Modern lawsuits are arguing that companies using tracking pixels on their websites are violating this law through the disclosure of personally identifiable information as defined by the VPPA. The National Law Review describes this dismissal of claims made under the VPPA as “a mixed bag thus far.”

Related:4 Big Regulatory Issues To Ponder in 2023

The filing of the class action lawsuit against Google, Meta, and H&R Block is just the first step in a long legal process. But more privacy lawsuits could leverage the RICO Act if these plaintiffs secure a victory.

“Racketeering could mean greater damages awards (and hence higher settlements), so if the plaintiffs’ bar gains traction with this approach, we may see more of them,” Julie Rubash, general counsel and chief privacy officer at privacy software company Sourcepoint, tells InformationWeek via email.

The proliferation of data privacy lawsuits, and the multitude of approaches they leverage, is unlikely to slow in the coming years. “I think we desperately need a federal privacy law because absent that we're going to have 50 state privacy laws here in the next three to five years,” says Daniels. “As to whether or not a federal privacy law would stop these large companies, that depends on the details of how the legislation works.”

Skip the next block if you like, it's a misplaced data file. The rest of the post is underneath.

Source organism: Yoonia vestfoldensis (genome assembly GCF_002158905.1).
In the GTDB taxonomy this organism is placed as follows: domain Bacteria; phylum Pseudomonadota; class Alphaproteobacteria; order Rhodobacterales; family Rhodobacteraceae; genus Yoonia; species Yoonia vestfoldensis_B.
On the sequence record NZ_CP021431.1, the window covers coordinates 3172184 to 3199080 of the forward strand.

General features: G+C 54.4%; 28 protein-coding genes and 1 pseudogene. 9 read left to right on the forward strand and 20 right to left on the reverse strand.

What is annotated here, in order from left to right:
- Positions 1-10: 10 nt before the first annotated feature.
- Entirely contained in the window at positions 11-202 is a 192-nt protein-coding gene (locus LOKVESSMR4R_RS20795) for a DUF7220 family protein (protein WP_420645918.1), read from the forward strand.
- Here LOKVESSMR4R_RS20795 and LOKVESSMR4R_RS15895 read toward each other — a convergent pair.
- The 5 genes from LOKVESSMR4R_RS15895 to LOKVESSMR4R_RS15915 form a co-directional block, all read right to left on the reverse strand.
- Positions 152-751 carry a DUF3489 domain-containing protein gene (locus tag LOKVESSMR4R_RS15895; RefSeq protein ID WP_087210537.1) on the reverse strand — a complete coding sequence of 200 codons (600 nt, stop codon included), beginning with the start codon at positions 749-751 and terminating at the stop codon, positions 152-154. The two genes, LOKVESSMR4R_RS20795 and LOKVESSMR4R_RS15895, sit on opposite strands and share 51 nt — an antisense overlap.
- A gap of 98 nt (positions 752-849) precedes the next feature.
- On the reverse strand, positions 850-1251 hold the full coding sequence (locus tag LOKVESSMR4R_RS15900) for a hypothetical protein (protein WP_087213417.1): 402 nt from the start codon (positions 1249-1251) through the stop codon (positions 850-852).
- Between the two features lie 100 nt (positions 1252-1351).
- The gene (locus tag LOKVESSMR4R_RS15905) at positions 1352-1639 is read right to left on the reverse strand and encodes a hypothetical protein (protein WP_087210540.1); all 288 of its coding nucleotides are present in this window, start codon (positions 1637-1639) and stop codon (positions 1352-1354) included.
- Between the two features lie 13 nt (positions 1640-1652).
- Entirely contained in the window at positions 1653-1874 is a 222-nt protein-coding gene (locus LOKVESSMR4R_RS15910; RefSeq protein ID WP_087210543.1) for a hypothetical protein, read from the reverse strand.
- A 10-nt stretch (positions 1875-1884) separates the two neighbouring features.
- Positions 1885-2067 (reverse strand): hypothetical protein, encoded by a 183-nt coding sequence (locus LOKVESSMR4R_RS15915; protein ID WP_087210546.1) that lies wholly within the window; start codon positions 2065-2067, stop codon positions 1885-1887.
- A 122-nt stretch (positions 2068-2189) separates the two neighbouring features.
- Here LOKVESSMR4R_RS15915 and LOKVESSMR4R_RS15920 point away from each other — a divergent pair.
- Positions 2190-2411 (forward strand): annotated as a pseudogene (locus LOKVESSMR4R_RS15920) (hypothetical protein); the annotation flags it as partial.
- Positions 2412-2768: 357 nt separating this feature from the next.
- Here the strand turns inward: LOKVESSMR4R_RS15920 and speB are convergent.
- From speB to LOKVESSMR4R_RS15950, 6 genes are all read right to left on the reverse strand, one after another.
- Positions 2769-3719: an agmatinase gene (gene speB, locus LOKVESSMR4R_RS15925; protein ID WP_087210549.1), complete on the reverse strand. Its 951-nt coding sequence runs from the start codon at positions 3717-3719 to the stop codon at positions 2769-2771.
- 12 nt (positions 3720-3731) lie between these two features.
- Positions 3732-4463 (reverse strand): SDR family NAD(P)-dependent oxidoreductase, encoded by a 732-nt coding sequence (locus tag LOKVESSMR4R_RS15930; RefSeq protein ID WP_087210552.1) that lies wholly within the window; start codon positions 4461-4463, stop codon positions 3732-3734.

Tracking Pixels in the Spotlight

Tracking pixels continue to be a hot button data privacy issue. These tools have come under scrutiny in the health care field, which is answerable to the Health Insurance Portability and Accountability Act (HIPAA), and other industries. Beauty retailer Sephora agreed to pay $1.2 million to settle allegations that it violated the California Consumer Privacy Act (CCPA). The allegations focused on the company’s sale of user data and its failure to “process user requests to opt out of sale via user-enabled global privacy controls in violation of the CCPA.”

The use of tracking pixels is widespread, and lawsuits are likely to continue challenging those using them. “It’s not all or nothing,” Dante Malagrino, chief product officer at security solutions company Protegrity, points out in an interview. Companies are not going to stop collecting data. It is a matter of understanding what data they are collecting and whether they are managing and using that data in accordance with privacy requirements.